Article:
The International Whaling Commission passed a resolution Thursday affirming that a 21-year moratorium on commercial whaling remains in place and is still relevant.
The commission later failed to reach a consensus on Japan's request for limited minke whale hunts by certain coastal communities with whaling histories. Japan dropped its plans and blasted anti-whaling nations, saying they took a two-faced approach in rejecting Japan's request but approved quotas for indigenous groups, including Alaska Natives, earlier this week.
The moratorium majority vote at the commission's final day of its annual meeting essentially snubbed a symbolic resolution passed by a one-vote majority last year that the ban was meant to be temporary and is no longer needed.
This year's resolution also noted there should be no change in restrictions prohibiting the international trade in meat and other parts of large whales regulated by the Convention on International Trade in Endangered Species, or CITES.
Proponents of the United Kingdom measure said it was critical to send that message to the 171-member convention, which on Sunday begins a 12-day meeting in Amsterdam, Netherlands, to consider revising the list of thousands of plants and animals whose trade is regulated. CITES recognizes the 77-whaling commission as a global source of whale stocks.
With several new anti-whaling members attending the IWC meeting this year, pro-whaling factions fell short of last year's slim majority. But they lobbied hard against the resolution, saying it would fuel the already tense relations between pro- and anti-whaling nations demonstrated during the four-day gathering in Anchorage.
"CITES should make decisions based on their own criteria, not our politics," said Iceland delegate Stefan Asmundsson.
Without a consensus, the resolution passed 37-4, with Iceland and 25 other nations declining to participate.
Japan has for two decades sought "community whaling" status, which would give it quotas similar to those granted to indigenous groups. Japan already kills more than 1,000 whales a year and sells the meat under a scientific research provision allowed by the IWC. Its delegation said the number of minkes caught in that program could be reduced by the number of whales caught in a community quota program.
Its quota proposal for four communities started a contentious debate Wednesday, with anti-whaling nations citing insufficient scientific data on area minke stocks and criticizing the plan as commercial whaling. Japan returned Thursday with a resolution asking the IWC's scientific committee to develop a method for calculating sustainable catch limits by next year's meeting in Santiago, Chile. In the meantime, Japan said, it could make "interim arrangements" to help the coastal communities.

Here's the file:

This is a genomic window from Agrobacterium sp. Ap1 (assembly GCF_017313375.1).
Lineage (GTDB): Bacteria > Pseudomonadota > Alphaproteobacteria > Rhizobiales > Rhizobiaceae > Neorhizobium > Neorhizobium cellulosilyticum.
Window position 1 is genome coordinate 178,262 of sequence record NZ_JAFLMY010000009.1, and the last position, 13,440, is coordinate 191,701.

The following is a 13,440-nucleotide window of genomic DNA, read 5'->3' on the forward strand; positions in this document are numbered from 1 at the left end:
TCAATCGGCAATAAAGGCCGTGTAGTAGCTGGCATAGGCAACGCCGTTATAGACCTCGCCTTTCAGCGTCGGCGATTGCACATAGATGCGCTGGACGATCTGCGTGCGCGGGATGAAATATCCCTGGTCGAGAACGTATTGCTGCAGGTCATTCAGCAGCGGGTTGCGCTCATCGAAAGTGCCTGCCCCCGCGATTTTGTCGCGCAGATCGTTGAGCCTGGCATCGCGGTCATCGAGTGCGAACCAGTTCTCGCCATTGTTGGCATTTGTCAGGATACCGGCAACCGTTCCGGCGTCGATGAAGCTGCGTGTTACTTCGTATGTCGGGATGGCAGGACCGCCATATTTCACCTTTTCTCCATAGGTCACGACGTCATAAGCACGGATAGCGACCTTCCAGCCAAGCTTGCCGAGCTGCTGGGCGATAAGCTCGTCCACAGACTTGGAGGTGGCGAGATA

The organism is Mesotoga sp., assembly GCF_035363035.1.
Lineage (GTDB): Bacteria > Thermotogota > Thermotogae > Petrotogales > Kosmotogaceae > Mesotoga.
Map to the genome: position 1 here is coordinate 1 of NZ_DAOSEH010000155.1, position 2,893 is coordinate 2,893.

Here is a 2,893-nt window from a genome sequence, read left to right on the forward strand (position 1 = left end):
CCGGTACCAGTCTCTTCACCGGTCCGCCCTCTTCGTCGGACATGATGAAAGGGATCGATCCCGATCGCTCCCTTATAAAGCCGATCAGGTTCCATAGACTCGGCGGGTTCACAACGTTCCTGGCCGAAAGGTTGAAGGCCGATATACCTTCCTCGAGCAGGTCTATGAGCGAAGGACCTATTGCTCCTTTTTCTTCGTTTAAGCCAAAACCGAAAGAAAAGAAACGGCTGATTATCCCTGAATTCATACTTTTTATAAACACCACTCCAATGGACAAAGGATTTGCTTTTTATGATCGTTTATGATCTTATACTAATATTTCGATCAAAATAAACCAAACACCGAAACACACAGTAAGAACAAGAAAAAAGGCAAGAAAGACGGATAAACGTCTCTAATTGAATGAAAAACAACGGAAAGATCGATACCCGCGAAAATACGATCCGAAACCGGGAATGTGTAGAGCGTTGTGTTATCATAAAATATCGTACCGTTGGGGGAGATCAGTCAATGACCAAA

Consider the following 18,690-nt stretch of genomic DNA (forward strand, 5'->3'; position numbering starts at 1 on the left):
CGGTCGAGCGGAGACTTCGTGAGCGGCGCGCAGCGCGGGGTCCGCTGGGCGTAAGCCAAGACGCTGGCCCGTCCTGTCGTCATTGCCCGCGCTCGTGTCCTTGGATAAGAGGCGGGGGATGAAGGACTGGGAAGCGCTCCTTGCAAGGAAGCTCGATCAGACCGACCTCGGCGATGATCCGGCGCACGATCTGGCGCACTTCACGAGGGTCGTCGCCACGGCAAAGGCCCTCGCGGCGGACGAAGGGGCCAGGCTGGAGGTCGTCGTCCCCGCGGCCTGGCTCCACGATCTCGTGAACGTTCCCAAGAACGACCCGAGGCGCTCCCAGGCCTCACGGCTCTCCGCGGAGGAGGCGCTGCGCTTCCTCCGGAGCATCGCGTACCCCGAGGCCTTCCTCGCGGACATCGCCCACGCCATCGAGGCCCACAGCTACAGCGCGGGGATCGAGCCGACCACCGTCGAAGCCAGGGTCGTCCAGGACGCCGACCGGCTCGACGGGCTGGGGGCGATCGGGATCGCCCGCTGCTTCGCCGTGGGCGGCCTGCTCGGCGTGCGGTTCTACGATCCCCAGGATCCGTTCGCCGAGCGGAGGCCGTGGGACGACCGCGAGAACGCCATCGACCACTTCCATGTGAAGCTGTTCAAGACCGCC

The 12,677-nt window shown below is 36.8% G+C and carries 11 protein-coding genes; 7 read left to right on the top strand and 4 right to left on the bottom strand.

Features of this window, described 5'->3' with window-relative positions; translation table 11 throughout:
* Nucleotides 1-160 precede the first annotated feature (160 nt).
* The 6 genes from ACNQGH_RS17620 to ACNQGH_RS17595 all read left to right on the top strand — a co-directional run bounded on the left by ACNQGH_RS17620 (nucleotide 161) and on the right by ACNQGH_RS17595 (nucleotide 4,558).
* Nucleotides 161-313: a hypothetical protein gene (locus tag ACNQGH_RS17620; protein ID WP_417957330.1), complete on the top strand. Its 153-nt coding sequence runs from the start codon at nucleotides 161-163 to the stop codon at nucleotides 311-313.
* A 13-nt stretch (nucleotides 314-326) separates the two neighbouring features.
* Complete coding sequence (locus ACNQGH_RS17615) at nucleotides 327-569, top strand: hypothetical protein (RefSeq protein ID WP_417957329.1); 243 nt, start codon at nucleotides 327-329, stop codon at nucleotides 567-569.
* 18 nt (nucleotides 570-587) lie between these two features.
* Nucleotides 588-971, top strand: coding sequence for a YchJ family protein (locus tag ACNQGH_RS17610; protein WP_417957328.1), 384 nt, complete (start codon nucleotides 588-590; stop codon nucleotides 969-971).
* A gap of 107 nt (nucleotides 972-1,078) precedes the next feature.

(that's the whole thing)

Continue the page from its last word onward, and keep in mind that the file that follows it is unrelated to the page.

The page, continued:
But it was quickly clear there was no consensus on that plan, which would have required a simple majority rather than the 75 percent vote necessary for the quota proposal.
"We can't agree on new forms of commercial whaling when the moratorium is in place," said Jim McLay with the New Zealand delegation.
Supporters included Iceland, which does not recognize the moratorium and conducts commercial whaling. Asmundsson and other pro-whaling delegates said they couldn't comprehend why Japan was treated differently from other groups with long traditions of whaling.
"We do really have no consistency," he said.
Japan said pushing the issue to a vote would further erode a greatly divided commission.
"This clearly revealed the disfunction of the IWC," said Akira Nakamae, an alternate commissioner for Japan. "There is a double standard at play."
Japan had been in the running to host the 2009 meeting along with Portugal. Just before the meeting concluded, Japan withdrew its offer to host the meeting in Yokohama.
Also on Thursday, the commission passed Greenland's revised proposal to increase its aboriginal quota of minke whales to 200 as well as hunt fin and bowhead whales. Greenland, a semiautonomous Danish territory, originally wanted to also add humpback whales, but met adamant opposition from critics who noted that the huge humpbacks and bowheads have low reproduction cycles.
The revision needed a 75 percent vote to pass. It was approved 41-11, with 16 members abstaining, despite lingering concerns about the inclusion of two bowheads a year. The Denmark delegation said it would take the bowheads only if justified by the IWC's scientific committee.
The international organization, World Society for the Protection of Animals, claimed anti-whaling nations _ particularly the United States, United Kingdom and Netherlands _ buckled and pushed the vote over the 75 percent mark.
"It got through by the skin of its teeth," said spokeswoman Leah Garces. "They really let whales down by allowing this to go through."